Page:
LIMA (Reuters) - Peru’s Congress unanimously passed legislation on Thursday that would allow the military to shoot down unauthorised aircraft suspected of smuggling narcotics, a policy banned in 2001 that the United States has opposed.
The measure aims to clamp down on a growing number of flights carrying cocaine cargos out of Peru. Peru and the United States estimate that most of the country’s cocaine is now sent abroad in small planes.
The opposition-introduced legislation passed with the votes of all 89 lawmakers present, including those of the ruling party.
President Ollanta Humala must sign the bill in order for it to become law. His government said in March that it might back the measure, even though it threatens joint anti-drug efforts with the United States and millions in aid.
The United States prohibited funding linked to shoot-down activities after a Peruvian military jet coordinating with the CIA fired at a plane carrying missionaries in 2001, killing a U.S. woman and her baby. Peru also banned the policy after the incident.
The U.S. embassy in Lima said it could not comment on the vote on Thursday.
U.S. officials have lobbied Peru to maintain the status quo, Peruvian authorities have said.
Peru is the world’s top cocaine producer, according to the U.S. State Department, which estimates that small planes moved up to 180 tonnes of cocaine from Peru in the first 10 months of 2014.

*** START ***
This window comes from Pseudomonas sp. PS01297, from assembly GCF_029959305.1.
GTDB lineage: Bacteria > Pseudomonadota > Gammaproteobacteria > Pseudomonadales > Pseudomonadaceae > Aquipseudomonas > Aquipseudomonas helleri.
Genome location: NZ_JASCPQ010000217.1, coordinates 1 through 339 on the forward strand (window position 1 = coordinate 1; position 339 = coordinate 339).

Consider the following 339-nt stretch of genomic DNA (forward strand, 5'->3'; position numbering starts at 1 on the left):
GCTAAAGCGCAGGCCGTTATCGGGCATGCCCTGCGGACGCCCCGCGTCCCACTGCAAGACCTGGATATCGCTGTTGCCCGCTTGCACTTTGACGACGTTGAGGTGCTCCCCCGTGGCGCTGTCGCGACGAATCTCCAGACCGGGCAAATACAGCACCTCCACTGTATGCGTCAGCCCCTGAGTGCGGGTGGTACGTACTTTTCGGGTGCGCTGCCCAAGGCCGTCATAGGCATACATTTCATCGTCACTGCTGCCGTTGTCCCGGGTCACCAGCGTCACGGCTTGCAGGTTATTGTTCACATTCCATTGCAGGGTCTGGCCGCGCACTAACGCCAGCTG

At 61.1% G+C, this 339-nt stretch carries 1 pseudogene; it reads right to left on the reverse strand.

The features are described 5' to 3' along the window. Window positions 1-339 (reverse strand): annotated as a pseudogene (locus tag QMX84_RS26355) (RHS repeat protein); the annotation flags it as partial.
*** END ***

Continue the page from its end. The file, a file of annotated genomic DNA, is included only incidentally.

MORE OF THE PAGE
Peru has struggled to choke the “air bridge” smuggling route that links its coca-growing regions with distributors in Bolivia who later move cargos to Brazil, Europe and Asia, U.S. and Peruvian officials say.
Authorities in Peru have blown up dozens of illegal airstrips only to find they are later patched up or built anew.
Officials say they can do little to stop the flights without the threat of force.
Congressman Carlos Tubino, the bill’s author, said Peru cannot allow traffickers to continue to defy its laws. He put the number of narco flights at 600 per year.
“Just today there were two flights!” Tubino said.
Cocaine also leaves Peru on boats in the Pacific and in suitcases or the stomachs of drug smugglers on commercial flights.
Ricardo Soberon, Humala’s former anti-drug tsar, said resuming the shoot-down policy would likely trigger a surge of smuggling by foot and car.
“There is going to be big demand for manpower to move small quantities of drugs” that could boost support for traffickers, said Soberon.
Reporting By Mitra Taj; Editing by Ken Wills
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